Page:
That's out of the way after half an hour, but you still need the coffee. Someone needs your help though, so they call you in to the boardroom. 15 minutes on, the other project you're working on has an all-hands meeting. Back into the boardroom with the team for half an hour.
Forget the coffee, let's try to do some work. You forgot, you sent a quick question to your boss on email the other day. There's a 30-minute meeting scheduled. You and your boss are in the boardroom again.
Daily Team Meeting time, just to make sure everyone's still motivated and productive whilst being remote. Then you promised to explain how something works to another member of the team, so we're back in the boardroom.
Roughly just after midday, not a single minute of work has been completed. But you've been in the boardroom with your colleagues, and are feeling totally engaged (sorry, sarcasm).
Let's see how we can change this synchronousity.
If you're reading this as an employee going through the same, after a number of these days you've probably had more meetings about why output has slowed and "nothing is getting done".
Does the above seem farfetched? Because of all of the meetings scheduled, or because this hypothetical is always sat in a boardroom?
Honestly, we wish we had made it up, but we haven't. It's a result of synchronous communication being enforced in what should be an asynchronous environment. Every time the hypothetical is in the boardroom, think of them sat at their home desk, camera on. Does it change your feelings?
The Remote Approach, and something that we embrace at Cedita would be to question the necessity of meetings. Not in a forceful or aggressive manner, but simply understanding and challenging the requirement. It's not against the culture to go synchronous for important blockers or decisions, of course, but they're generally rare.
We've put together a short list of things that should never be synchronous, and instead are perfect for asynchronous communication:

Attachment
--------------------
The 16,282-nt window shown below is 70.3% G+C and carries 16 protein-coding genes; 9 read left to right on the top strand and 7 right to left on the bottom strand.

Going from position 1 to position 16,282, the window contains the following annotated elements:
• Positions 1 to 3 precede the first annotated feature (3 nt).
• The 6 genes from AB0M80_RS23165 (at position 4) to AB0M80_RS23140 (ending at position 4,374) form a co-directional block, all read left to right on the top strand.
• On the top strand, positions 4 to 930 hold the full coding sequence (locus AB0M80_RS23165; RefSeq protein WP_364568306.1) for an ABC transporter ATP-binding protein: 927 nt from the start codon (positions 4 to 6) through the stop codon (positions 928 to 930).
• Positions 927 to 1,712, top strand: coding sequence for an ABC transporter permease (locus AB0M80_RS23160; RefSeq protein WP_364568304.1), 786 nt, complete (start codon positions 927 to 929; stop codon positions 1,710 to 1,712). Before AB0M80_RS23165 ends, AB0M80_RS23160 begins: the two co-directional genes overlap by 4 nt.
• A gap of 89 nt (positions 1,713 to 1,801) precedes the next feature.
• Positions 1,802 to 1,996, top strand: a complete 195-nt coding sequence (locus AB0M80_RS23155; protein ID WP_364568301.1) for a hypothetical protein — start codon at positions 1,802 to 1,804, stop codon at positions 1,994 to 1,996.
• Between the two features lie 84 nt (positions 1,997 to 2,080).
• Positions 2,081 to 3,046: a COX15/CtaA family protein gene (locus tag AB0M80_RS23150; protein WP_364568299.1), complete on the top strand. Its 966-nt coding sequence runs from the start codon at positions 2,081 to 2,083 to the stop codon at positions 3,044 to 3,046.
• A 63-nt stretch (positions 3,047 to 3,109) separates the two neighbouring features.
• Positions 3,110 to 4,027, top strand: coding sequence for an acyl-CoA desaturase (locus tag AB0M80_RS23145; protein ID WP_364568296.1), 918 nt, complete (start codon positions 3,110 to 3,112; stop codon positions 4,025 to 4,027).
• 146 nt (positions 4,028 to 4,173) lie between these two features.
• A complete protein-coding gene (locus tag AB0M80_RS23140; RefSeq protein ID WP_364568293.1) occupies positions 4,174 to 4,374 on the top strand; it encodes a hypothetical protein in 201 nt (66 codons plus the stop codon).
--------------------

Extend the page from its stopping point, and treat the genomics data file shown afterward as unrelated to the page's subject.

- Status Updates ("Stand-ups" or "Weekly Catch-ups"); instead, favour discussion templates
- "Just so you're aware" pieces; instead, favour documentation
- Feedback on ideas; instead, favour structured feedback discussions or areas
- "Here's how this works" demonstrations; instead, favour documentation
- A meeting to discuss part of another meeting; instead, favour minutes and discussions upon them
Remember, "let's have a call" can be one of the most productivity destroying things that's said.
Once this is understood, let's see how routines can be broken.
Scenarios are great explainers - so let's imagine two co-workers on the same project one of which starts at 9am (A), the other at 1pm (B). They like to know what everyone's been doing the day before as well as any challenges, which could be called a "Stand-up".
Synchronously, and unfortunately typically, a daily meeting is scheduled for 1:30pm for 20 minutes. This is normally associated with employee A wishing to start later to "align" to B, but that wouldn't match their office shift hours, and they can't start so late at 1pm. This leaves employee A potentially unable to work productively (through any blockers) until B's arrival.
Asynchronously, at the end of their respective days both employees A and B fill out a short yet structured and informative template of their day, a rough example of which is displayed below.
- What has progressed / been completed today?
- What will be achieved next?
- Are there any blockers requiring attention?
When employee A starts their workday, the information they need could be responded to at a high level, pending further discussion later if needed. The same is true of employee B, and you can easily see how this can be extended to X team members.
In a truly remote world - this doesn't necessarily have to be different start times. Without a fixed routine, and full flexibility and control over their work lives, employees are choosing when they work meaning that start times and end times can vary greatly. There may also be team members on entirely different time zones, meaning that a synchronous update may not even be possible.
With time difference, the way that performance is measured must also change.
How do you measure your employees' performance and success - are you just happy that they're sat at their desks working from 9-5 day in, day out? We hope the answer to that is no, but if it is you may wish to stop reading.
At Cedita, and other companies, remote or not - performance is measured in terms of results, not time.
We asked one of our most productive team members to give us an overview of one of their work weeks. We then shared it with a couple of our clients which we involved in compiling this section of our site, and we would like to share it with you.